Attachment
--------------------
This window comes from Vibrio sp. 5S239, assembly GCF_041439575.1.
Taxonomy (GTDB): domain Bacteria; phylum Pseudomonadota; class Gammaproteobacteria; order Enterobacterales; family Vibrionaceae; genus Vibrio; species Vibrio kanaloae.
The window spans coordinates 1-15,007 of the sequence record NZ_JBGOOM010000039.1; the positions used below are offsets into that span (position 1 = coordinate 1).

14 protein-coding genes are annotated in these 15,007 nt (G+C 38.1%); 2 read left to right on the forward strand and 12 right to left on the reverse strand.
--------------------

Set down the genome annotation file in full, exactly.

This window comes from Vibrio sp. 5S239, assembly GCF_041439575.1.
Taxonomy (GTDB): domain Bacteria; phylum Pseudomonadota; class Gammaproteobacteria; order Enterobacterales; family Vibrionaceae; genus Vibrio; species Vibrio kanaloae.
The window spans coordinates 1-15,007 of the sequence record NZ_JBGOOM010000039.1; the positions used below are offsets into that span (position 1 = coordinate 1).

14 protein-coding genes are annotated in these 15,007 nt (G+C 38.1%); 2 read left to right on the forward strand and 12 right to left on the reverse strand.